Quick-Fire Strategies: How To Reduce Attention-Seeking Behaviour In Class

Quick-Fire Strategies: How To Reduce Attention-Seeking Behaviour In Class

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Summary

If you're working with students who present with attention seeking behaviours in school, or maybe you're a parent and you're seeing that pattern of behaviour at home, then this episode of School Behaviour Secrets is for you.

We'll look at why the term attention seeking might be unhelpful both for the child and the adult, and weĆ¢€ ll share three different ways of thinking about behaviour so that we can find useful strategies to support them.

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Show notes / transcription

Simon Currigan

If you're working with students who present attention seeking behaviours in the classroom or indeed you're a parent and you're seeing that pattern of behaviour at home, this episode is perfect for you. We'll look at why the term attention seeking might be unhelpful both for the child and the adult and 3 different ways of thinking about their behaviour that can help us find useful insights and strategies to support them. That's all coming up on today's School Behaviour Secrets. Welcome to the school behaviour secrets podcast. I'm your host, Simon Currigan. My co host is Emma Shackleton, and we're obsessed with helping teachers, school leaders, parents, and, of course, students when classroom behaviour gets in the way of success. We're gonna share the tried and tested secrets to classroom management, behavioural special needs, whole school strategy, and more, all with the aim of helping your students reach their true potential.

Plus, we'll be letting you eavesdrop on our conversations with thought leaders from around the world, so you'll get to hear the latest evidence based strategies before anyone else. This is the School Behaviour Secrets podcast. Hi there. Simon Currigan here, and welcome to this week's episode of School Behaviour Secrets. This week, I'm releasing a quick fire episode because where we live in the UK, it's currently the Easter holidays. That said, the Easter holidays in the UK are a bit of a dog's breakfast at the moment all over the place. And it's amazing that the local authorities in such a small country couldn't agree when Easter actually was.

Anyway, in these quick fire episodes, I'd like to give you one idea, insight, or strategy away from the main podcast that can be useful for improving behaviour or supporting children with social, emotional, and mental health needs in your school. And if you've been listening to the podcast and finding it useful, don't forget to subscribe and tell your friends or colleagues about it. Throw some good karma out there back into the world and help us get this information to teachers, school leaders, and parents who really need it. I'd really appreciate your support. In this episode, I wanted to explore the idea of attention seeking behaviour and why thinking about behaviour as being attention seeking might not actually be that helpful either for the student or the adult. I remember reading about an old study once back from the fifties, maybe. I'm sorry.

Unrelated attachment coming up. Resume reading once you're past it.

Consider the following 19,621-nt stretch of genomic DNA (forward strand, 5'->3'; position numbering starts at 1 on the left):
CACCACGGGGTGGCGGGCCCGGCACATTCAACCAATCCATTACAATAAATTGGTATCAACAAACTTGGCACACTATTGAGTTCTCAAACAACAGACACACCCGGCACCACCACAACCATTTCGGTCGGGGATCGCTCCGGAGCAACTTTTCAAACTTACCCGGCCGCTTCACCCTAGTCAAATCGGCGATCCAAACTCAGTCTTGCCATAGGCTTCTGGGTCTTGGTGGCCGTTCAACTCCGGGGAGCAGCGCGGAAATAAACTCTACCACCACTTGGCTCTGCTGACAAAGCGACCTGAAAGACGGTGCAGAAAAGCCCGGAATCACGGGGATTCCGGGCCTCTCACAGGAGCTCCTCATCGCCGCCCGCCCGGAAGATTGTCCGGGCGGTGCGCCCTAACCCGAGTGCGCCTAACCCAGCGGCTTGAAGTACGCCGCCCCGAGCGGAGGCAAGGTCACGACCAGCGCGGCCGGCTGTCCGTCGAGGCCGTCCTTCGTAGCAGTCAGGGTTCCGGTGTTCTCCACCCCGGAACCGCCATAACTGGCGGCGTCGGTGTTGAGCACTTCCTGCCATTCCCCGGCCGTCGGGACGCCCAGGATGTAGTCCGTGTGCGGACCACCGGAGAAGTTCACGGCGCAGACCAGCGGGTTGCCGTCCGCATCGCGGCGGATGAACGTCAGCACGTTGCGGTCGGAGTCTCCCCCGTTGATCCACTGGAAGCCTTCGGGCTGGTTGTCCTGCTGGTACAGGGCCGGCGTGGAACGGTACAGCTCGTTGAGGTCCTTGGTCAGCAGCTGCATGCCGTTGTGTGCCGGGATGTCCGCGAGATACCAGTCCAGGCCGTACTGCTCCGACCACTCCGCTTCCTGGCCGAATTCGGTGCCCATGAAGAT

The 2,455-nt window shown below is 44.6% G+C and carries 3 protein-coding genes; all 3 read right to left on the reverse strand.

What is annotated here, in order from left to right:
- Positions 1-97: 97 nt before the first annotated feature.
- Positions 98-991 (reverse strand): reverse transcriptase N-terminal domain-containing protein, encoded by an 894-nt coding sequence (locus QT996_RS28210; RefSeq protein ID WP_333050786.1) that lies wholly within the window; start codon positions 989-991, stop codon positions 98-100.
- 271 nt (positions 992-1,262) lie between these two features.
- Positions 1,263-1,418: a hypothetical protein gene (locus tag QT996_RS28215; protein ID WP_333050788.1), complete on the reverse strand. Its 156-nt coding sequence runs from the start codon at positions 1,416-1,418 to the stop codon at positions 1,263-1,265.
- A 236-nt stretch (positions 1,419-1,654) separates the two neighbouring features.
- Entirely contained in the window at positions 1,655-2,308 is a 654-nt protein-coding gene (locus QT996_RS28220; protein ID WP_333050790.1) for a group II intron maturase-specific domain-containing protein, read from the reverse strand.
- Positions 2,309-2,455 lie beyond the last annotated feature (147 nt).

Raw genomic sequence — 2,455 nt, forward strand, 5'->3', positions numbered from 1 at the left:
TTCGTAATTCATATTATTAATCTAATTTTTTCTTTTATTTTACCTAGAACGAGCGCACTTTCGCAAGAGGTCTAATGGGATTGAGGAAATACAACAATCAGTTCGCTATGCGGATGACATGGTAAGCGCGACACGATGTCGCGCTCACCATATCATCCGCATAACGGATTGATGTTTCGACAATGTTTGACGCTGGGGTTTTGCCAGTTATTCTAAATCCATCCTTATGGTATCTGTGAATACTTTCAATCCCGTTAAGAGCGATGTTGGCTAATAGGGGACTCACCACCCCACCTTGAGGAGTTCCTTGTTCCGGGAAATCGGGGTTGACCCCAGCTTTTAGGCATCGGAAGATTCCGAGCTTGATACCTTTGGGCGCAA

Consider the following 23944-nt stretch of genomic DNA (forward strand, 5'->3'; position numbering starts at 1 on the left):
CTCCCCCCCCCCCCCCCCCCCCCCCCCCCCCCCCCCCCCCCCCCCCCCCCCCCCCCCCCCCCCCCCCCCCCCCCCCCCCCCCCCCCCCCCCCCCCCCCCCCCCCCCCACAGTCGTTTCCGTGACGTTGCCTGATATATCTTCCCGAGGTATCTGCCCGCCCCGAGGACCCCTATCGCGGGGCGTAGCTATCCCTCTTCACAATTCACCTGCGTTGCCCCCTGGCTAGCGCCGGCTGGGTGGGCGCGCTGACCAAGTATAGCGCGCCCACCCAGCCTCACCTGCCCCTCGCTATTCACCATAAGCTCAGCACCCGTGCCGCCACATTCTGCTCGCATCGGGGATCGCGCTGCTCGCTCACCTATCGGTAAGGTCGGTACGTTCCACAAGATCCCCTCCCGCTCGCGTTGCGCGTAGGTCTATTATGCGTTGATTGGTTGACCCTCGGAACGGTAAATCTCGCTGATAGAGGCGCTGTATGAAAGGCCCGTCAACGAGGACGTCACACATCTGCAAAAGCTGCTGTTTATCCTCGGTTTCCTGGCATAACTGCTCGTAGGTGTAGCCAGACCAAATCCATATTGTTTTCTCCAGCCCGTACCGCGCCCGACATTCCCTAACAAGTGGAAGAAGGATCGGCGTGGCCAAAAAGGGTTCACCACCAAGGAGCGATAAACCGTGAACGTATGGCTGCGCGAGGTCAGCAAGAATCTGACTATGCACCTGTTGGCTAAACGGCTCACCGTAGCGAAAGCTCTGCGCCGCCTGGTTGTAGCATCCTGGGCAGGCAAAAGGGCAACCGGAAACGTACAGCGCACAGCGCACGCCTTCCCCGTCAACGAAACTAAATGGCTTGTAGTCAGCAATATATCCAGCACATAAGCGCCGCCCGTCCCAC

I tried to track down the exact name, date, and author for this podcast, but I couldn't locate it. But it was a very simple experiment. A teacher had 3 children in his class that he described as having very difficult challenging behaviour, particularly during work tasks. The researchers told him after you've set the class to their task, we want you to spend a minute with child 1, then move to child 2 for a minute, then move to child 3 for a minute, then look after the rest of the class for a minute before returning to child 1 and so on and so forth. And what they found was by constantly rotating around those children, the amount of difficult behaviour they saw in class from those 3 students, the shouting out, challenging the teacher, talking across the room, that kind of thing, significantly declined. It almost disappeared. The researchers noted that when the adult gave the children attention, it kind of solved the problem of the disruptive behaviour.

The problem with this is we could label a behaviour, and I say label the behaviour here rather than the child, as attention seeking. And then we could feed it attention all day long assuming we have the adults, but that never really gets to the upstream problem of what's causing that attention seeking behaviour in the first place. Because when you use the label of attention seeking, you kind of hit this cognitive psychological concrete wall. Why does the student keep calling out? They're attention seeking or the behaviour is attention seeking. It feels like we've hit the final explanation, and the explanation focuses on a character weakness. The next step from this is to relabel the behaviour attention needing or connection seeking behaviour.

Both of these indicate that for some reason, the child requires more attention or connection with the adults. But, again, for me, this relabeling hits another brick wall. Other than feeding that behaviour with more attention or connection or however you see it, it doesn't give us a path towards success. We're not addressing what's causing the need. So if you're working with children who engage in attention seeking, attention needing, connection seeking, call it whatever you will.